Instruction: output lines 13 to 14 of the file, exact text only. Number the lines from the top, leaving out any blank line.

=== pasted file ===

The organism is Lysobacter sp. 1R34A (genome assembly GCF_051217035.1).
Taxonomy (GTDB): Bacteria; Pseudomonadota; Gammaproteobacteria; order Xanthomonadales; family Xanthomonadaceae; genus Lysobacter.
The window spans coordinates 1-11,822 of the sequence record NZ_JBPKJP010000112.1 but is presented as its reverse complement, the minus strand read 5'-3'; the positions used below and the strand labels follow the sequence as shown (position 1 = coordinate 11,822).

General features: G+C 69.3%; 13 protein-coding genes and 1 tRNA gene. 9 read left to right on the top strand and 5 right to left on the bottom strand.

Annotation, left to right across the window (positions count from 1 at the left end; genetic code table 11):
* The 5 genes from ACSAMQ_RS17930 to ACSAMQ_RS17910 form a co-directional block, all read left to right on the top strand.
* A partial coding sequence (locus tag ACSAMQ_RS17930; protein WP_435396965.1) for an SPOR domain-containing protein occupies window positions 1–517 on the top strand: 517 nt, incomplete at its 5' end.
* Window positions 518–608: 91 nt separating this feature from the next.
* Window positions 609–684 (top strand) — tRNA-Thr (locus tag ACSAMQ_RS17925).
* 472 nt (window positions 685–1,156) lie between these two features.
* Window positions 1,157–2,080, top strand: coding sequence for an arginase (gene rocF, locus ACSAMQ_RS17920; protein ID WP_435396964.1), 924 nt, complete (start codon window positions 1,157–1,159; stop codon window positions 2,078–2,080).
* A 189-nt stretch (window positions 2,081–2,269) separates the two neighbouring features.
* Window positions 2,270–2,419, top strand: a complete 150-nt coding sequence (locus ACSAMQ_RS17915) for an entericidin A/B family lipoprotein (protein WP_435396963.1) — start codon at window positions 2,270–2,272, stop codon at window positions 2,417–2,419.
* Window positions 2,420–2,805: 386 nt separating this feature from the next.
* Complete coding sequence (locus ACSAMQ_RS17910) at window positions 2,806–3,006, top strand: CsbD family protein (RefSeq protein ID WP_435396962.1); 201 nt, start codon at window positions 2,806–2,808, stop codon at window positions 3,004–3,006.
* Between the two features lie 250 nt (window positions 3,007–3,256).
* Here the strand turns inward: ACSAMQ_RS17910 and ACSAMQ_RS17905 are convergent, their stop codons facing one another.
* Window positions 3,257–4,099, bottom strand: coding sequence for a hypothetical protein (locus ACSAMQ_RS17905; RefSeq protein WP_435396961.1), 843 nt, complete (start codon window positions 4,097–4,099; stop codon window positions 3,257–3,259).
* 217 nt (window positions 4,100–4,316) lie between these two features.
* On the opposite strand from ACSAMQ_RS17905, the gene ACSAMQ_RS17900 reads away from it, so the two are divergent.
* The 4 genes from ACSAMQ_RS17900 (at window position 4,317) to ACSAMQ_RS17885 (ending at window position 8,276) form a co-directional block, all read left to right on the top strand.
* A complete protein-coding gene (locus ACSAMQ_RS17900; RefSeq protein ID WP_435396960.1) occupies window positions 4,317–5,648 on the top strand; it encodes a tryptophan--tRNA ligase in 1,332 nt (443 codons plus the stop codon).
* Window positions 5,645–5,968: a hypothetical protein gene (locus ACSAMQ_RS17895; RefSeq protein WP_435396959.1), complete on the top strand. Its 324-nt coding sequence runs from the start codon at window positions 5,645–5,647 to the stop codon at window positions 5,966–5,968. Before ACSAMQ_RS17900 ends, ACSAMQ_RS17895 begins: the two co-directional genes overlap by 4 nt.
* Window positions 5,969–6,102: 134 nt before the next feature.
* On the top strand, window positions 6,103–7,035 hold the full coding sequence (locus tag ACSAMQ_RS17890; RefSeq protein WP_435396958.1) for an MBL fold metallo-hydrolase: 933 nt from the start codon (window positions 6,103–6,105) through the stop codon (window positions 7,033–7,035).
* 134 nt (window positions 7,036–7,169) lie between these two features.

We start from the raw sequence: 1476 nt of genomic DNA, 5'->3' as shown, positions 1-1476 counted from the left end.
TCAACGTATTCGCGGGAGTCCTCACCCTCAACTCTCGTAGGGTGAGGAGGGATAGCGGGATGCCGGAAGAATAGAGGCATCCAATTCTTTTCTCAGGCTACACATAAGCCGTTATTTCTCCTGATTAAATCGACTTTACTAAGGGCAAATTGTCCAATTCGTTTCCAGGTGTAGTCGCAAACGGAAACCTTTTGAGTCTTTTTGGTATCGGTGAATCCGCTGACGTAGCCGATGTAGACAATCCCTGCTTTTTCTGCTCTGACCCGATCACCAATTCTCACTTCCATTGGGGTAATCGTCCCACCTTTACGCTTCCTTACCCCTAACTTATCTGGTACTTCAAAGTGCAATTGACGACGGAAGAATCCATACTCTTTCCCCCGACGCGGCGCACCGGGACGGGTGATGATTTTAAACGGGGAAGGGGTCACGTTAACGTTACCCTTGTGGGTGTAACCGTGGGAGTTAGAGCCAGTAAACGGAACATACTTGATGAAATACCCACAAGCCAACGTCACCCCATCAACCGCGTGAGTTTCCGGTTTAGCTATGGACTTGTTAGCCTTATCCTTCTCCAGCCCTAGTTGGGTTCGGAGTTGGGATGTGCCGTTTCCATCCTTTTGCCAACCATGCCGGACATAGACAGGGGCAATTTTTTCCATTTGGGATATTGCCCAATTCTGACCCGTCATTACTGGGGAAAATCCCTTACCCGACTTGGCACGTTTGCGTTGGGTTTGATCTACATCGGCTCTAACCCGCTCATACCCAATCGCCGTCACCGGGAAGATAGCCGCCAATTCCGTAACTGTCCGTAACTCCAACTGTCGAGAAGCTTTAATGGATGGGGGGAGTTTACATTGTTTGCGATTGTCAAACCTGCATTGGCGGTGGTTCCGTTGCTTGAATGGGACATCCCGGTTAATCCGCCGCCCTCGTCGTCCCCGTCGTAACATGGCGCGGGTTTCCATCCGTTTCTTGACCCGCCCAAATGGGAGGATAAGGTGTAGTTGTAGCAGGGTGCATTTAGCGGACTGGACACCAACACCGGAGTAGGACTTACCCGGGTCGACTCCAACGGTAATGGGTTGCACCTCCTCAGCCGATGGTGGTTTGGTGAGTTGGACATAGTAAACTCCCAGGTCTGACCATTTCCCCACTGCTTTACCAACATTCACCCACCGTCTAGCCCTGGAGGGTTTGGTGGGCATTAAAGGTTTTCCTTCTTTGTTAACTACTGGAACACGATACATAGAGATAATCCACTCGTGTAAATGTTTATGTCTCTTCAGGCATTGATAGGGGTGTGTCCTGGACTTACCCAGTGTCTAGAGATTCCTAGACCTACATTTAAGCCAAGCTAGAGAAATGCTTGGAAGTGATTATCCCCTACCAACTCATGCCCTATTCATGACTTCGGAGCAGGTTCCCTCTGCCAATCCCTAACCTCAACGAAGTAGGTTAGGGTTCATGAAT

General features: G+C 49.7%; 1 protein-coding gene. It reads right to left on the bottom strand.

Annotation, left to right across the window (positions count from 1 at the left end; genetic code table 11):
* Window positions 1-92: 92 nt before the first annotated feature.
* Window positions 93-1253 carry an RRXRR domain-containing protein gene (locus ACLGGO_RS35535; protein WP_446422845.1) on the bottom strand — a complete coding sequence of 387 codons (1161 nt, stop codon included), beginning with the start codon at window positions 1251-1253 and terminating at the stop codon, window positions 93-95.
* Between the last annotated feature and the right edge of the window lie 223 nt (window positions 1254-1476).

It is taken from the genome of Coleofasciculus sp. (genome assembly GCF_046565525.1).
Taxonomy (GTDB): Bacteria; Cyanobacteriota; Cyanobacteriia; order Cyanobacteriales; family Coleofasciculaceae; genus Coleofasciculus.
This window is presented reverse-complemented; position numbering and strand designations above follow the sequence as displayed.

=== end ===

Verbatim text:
* Window positions 2,270–2,419, top strand: a complete 150-nt coding sequence (locus ACSAMQ_RS17915) for an entericidin A/B family lipoprotein (protein WP_435396963.1) — start codon at window positions 2,270–2,272, stop codon at window positions 2,417–2,419.
* Window positions 2,420–2,805: 386 nt separating this feature from the next.